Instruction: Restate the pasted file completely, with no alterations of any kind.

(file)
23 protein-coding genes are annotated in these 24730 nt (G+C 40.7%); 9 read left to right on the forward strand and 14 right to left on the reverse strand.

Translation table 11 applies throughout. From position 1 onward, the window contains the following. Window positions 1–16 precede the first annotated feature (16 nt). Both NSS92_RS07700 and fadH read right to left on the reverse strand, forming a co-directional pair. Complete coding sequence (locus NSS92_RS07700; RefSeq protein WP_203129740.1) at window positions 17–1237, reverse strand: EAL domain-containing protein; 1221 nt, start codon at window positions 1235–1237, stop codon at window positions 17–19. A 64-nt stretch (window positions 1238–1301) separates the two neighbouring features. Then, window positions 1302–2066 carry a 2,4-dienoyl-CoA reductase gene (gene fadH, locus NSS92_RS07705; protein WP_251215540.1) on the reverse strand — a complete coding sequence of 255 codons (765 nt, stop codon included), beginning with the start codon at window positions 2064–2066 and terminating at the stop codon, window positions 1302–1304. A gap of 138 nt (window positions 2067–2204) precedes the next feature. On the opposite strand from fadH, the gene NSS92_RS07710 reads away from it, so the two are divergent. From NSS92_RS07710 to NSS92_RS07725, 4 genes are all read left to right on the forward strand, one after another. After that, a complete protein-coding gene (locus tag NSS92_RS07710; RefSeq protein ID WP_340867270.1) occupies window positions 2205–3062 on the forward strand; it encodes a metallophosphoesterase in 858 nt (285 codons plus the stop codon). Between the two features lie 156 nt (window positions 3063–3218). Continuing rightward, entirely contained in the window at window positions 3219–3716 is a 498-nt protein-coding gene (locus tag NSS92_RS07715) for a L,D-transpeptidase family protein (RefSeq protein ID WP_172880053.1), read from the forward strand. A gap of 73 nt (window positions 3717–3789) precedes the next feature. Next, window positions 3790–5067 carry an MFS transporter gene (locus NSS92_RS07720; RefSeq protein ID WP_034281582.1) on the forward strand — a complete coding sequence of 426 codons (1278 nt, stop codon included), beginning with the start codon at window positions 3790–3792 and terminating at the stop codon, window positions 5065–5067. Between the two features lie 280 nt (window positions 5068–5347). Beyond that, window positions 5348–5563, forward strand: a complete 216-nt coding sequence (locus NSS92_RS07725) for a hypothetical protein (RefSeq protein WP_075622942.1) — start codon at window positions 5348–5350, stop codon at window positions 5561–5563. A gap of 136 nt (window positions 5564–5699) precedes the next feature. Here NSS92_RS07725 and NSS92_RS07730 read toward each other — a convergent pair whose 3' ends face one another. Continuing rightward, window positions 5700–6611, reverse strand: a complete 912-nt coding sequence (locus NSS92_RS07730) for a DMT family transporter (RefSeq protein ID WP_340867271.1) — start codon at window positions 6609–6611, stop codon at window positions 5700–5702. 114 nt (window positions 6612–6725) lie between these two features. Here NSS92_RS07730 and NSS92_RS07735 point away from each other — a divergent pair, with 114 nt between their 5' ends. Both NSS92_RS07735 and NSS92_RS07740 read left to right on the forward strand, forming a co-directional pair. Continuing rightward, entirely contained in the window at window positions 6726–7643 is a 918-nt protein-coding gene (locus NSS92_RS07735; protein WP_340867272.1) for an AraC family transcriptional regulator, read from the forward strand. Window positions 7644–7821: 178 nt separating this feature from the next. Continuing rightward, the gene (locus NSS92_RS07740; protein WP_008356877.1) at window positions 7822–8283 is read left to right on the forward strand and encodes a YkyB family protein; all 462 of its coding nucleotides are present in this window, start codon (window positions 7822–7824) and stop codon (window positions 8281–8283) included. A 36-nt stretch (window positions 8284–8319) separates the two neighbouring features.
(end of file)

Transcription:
23 protein-coding genes are annotated in these 24730 nt (G+C 40.7%); 9 read left to right on the forward strand and 14 right to left on the reverse strand.

Translation table 11 applies throughout. From position 1 onward, the window contains the following. Window positions 1–16 precede the first annotated feature (16 nt). Both NSS92_RS07700 and fadH read right to left on the reverse strand, forming a co-directional pair. Complete coding sequence (locus NSS92_RS07700; RefSeq protein WP_203129740.1) at window positions 17–1237, reverse strand: EAL domain-containing protein; 1221 nt, start codon at window positions 1235–1237, stop codon at window positions 17–19. A 64-nt stretch (window positions 1238–1301) separates the two neighbouring features. Then, window positions 1302–2066 carry a 2,4-dienoyl-CoA reductase gene (gene fadH, locus NSS92_RS07705; protein WP_251215540.1) on the reverse strand — a complete coding sequence of 255 codons (765 nt, stop codon included), beginning with the start codon at window positions 2064–2066 and terminating at the stop codon, window positions 1302–1304. A gap of 138 nt (window positions 2067–2204) precedes the next feature. On the opposite strand from fadH, the gene NSS92_RS07710 reads away from it, so the two are divergent. From NSS92_RS07710 to NSS92_RS07725, 4 genes are all read left to right on the forward strand, one after another. After that, a complete protein-coding gene (locus tag NSS92_RS07710; RefSeq protein ID WP_340867270.1) occupies window positions 2205–3062 on the forward strand; it encodes a metallophosphoesterase in 858 nt (285 codons plus the stop codon). Between the two features lie 156 nt (window positions 3063–3218). Continuing rightward, entirely contained in the window at window positions 3219–3716 is a 498-nt protein-coding gene (locus tag NSS92_RS07715) for a L,D-transpeptidase family protein (RefSeq protein ID WP_172880053.1), read from the forward strand. A gap of 73 nt (window positions 3717–3789) precedes the next feature. Next, window positions 3790–5067 carry an MFS transporter gene (locus NSS92_RS07720; RefSeq protein ID WP_034281582.1) on the forward strand — a complete coding sequence of 426 codons (1278 nt, stop codon included), beginning with the start codon at window positions 3790–3792 and terminating at the stop codon, window positions 5065–5067. Between the two features lie 280 nt (window positions 5068–5347). Beyond that, window positions 5348–5563, forward strand: a complete 216-nt coding sequence (locus NSS92_RS07725) for a hypothetical protein (RefSeq protein WP_075622942.1) — start codon at window positions 5348–5350, stop codon at window positions 5561–5563. A gap of 136 nt (window positions 5564–5699) precedes the next feature. Here NSS92_RS07725 and NSS92_RS07730 read toward each other — a convergent pair whose 3' ends face one another. Continuing rightward, window positions 5700–6611, reverse strand: a complete 912-nt coding sequence (locus NSS92_RS07730) for a DMT family transporter (RefSeq protein ID WP_340867271.1) — start codon at window positions 6609–6611, stop codon at window positions 5700–5702. 114 nt (window positions 6612–6725) lie between these two features. Here NSS92_RS07730 and NSS92_RS07735 point away from each other — a divergent pair, with 114 nt between their 5' ends. Both NSS92_RS07735 and NSS92_RS07740 read left to right on the forward strand, forming a co-directional pair. Continuing rightward, entirely contained in the window at window positions 6726–7643 is a 918-nt protein-coding gene (locus NSS92_RS07735; protein WP_340867272.1) for an AraC family transcriptional regulator, read from the forward strand. Window positions 7644–7821: 178 nt separating this feature from the next. Continuing rightward, the gene (locus NSS92_RS07740; protein WP_008356877.1) at window positions 7822–8283 is read left to right on the forward strand and encodes a YkyB family protein; all 462 of its coding nucleotides are present in this window, start codon (window positions 7822–7824) and stop codon (window positions 8281–8283) included. A 36-nt stretch (window positions 8284–8319) separates the two neighbouring features.